Polls in Brazil signal late tightening in presidential election race

Far-right candidate Jair Bolsonaro still clear frontrunner but his advantage has slipped

Supporters of Jair Bolsonaro, far-right presidential candidate. Photograph: Sergio Moraes/Reuters

Supporters of Jair Bolsonaro, far-right presidential candidate. Photograph: Sergio Moraes/Reuters

 

After a bitterly divisive campaign scarred by violence and polluted with fake news, Brazil’s presidential election heads to its conclusion on Sunday with final opinion polls indicating a late tightening of the race.

Far-right candidate Jair Bolsonaro remains the clear frontrunner, maintaining a double-digit lead over his Workers’ Party rival, Fernando Haddad. But his advantage has slipped six points during a week marked by revelations that his campaign has benefited from illegal contributions from business supporters and controversy over a video of his son bragging about how easy it would be to shut down the supreme court.

In its final stretch the Haddad campaign, in a bid to rally neutrals to his side, has increasingly focused on what it says is the grave threat a victory for his opponent, a former army captain who is an avowed admirer of Brazil’s last military dictatorship, would represent to the country’s democracy.

Bolsonaro in turn has sought to portray Haddad as little more than a cut-out of his party’s leader, Luiz Inácio Lula da Silva, currently serving a 12-year sentence for corruption. In a recent video to supporters, Bolsonaro said he would “wipe these red bandits from the maps” if elected, deepening concerns about whether as president he would respect constitutional norms.

“This has been the most polarised election since the return of democracy in the 1980s, with a very competitive extreme-right candidate and a left-wing candidate that has generated in certain sectors of society a very strong anti-Workers’ Party sentiment,” says Carlos Pereira, a political scientist with the Getúlio Vargas Foundation in Rio de Janeiro.

Concerns overblown?

But Pereira believes growing concerns over the fate of Brazilian democracy are overblown and that even if Bolsonaro wins, the country’s institutions are well-placed to curb his authoritarian instincts.

“Brazil’s democratic institutions are very mature, very stable, with great professional capacity to resist illiberal attacks from whatever government,” he argues. “Our democracy is strong, the judiciary independent, the federal prosecution service as well, and the press is free, so Brazil’s institutions are sufficiently strong enough so democracy will not pass through any institutional difficulty.”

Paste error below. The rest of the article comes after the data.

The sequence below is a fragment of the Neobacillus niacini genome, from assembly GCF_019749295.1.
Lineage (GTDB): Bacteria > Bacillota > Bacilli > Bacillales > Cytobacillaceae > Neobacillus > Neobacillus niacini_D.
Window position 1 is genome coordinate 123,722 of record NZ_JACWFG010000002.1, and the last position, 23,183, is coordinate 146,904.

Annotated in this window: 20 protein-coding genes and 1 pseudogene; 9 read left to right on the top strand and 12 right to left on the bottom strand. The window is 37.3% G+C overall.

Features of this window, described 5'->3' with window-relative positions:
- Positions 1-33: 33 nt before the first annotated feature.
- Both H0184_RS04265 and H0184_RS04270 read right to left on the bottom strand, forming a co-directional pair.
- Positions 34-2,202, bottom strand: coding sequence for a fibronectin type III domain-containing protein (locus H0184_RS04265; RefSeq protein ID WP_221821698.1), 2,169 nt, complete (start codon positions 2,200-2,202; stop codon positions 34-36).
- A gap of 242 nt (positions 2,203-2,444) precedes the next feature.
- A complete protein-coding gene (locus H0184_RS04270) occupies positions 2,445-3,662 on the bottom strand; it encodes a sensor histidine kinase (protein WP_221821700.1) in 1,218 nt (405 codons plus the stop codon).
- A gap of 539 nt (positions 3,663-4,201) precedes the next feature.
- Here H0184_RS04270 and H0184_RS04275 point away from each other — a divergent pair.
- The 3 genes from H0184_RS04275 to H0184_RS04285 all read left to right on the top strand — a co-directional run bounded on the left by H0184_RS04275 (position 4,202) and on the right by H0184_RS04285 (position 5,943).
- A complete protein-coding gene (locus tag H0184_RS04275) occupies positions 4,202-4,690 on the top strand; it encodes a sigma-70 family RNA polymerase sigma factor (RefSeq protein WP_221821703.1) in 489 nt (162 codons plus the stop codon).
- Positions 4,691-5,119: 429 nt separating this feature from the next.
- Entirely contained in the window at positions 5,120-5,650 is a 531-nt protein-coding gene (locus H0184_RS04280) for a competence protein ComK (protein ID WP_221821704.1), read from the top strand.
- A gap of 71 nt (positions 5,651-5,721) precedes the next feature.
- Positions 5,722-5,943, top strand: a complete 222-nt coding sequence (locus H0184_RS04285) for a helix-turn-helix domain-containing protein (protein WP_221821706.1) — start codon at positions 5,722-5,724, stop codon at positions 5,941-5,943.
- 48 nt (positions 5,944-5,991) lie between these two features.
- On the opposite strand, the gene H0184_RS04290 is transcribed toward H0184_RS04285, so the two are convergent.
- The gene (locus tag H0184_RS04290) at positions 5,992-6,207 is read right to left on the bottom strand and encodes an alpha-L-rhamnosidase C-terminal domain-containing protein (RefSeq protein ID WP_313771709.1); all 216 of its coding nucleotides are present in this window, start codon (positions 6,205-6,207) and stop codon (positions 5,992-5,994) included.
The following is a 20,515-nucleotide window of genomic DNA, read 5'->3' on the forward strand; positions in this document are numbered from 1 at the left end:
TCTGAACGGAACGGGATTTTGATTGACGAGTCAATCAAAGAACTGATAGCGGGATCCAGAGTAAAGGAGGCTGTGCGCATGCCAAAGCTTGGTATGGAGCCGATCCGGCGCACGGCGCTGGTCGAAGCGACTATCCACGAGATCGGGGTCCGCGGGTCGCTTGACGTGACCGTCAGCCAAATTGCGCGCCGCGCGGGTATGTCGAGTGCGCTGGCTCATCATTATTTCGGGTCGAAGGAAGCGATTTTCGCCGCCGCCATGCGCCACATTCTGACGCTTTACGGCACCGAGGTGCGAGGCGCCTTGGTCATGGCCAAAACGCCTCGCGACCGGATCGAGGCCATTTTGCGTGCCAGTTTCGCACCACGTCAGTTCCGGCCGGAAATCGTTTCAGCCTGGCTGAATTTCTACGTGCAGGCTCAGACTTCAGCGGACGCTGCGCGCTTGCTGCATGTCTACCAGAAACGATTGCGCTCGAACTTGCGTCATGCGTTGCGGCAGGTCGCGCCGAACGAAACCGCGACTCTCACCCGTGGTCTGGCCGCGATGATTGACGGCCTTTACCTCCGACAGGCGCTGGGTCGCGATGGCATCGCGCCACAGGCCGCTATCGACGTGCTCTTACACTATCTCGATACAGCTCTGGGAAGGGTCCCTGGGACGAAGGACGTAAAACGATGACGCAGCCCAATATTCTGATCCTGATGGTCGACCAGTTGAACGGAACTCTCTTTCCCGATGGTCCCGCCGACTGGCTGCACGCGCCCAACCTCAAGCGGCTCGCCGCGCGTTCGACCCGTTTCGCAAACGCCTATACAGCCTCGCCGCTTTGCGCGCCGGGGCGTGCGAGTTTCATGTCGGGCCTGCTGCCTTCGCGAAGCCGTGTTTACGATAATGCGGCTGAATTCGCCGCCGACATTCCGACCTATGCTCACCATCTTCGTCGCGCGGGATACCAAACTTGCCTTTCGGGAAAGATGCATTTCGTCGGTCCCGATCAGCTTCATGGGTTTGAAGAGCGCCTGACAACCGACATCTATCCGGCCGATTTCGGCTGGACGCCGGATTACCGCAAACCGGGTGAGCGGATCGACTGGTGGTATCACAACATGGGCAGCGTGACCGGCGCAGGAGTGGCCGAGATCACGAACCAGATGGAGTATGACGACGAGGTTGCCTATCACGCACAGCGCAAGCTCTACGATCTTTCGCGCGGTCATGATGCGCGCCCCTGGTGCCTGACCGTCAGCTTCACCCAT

Brazilian presidential candidate Fernando Haddad of the Workers’ Party in Sao Paulo. Photograph: Fernando Bizerra/EPA
Brazilian presidential candidate Fernando Haddad of the Workers’ Party in Sao Paulo. Photograph: Fernando Bizerra/EPA

But not everyone is convinced of the strength of democracy’s institutional guard rails, especially as Bolsonaro has defied Brazil’s electoral court by ignoring its demand that he stop spreading lies about his opponent.

Environmental activists are concerned about the ability of the state’s other institutions to counter Bolsonaro’s pledge to weaken Brazil’s environmental regulators should he win. They warn this will lead to an increase in deforestation in the Amazon, a process historically accompanied by a spike in violence linked to land disputes.

“Our justice system is very slow and often inconsistent. Brazil is already the most lethal country in the world for environmental activists, and in recent years there has been an increase in attacks on state organs in the countryside,” notes Paulo Barreto of Imazon, an environmental group in the jungle city of Belém.

“We do have institutions like the federal prosecution service to enforce environmental protections enshrined in the constitution, but in the countryside criminals do not wait for court rulings and will act once the government gives a signal of weakening of controls,” he says.

Existential threat

Agrarian activists warn that Bolsonaro’s plans to relax gun-ownership laws while at the same time vowing to criminalise their campaign for land reform represents an existential threat to one of the largest campaigns for social justice in Latin America in recent decades.

“His plan to liberalise gun ownership will allow ranchers to form militias with heavy weaponry to combat the struggle for land reform in Brazil. Our struggle respects the constitution while Bolsonaro is proposing the extermination of minorities in Brazil,” warns John Miller Souza, a co-ordinator with the Workers’ Party-linked Landless Peasant Movement.

Souza’s organisation has been a central element of Bolsonaro’s efforts to link his left-wing opponents with ordinary crime in Brazil, the stratospheric levels of which have left many Brazilians susceptible to his promise of a law-and-order crackdown.

But public security experts warn that rather than tackle the crime epidemic, Bolsonaro’s proposals for the area along with his effort to criminalise his opponents only risk fomenting more violence.

“His discourse on public security is very shallow. His plan for it is by far the most superficial of all the candidates and his proposals such as to arm the population are populist,” says Bruno Paes Manso, a public security expert at the University of São Paulo. “He does not represent the pacification of the country but instead a discourse of violence and conflict. It is a populist discourse that tyrants have typically used in various countries to take advantage of atavistic fears in the population.”

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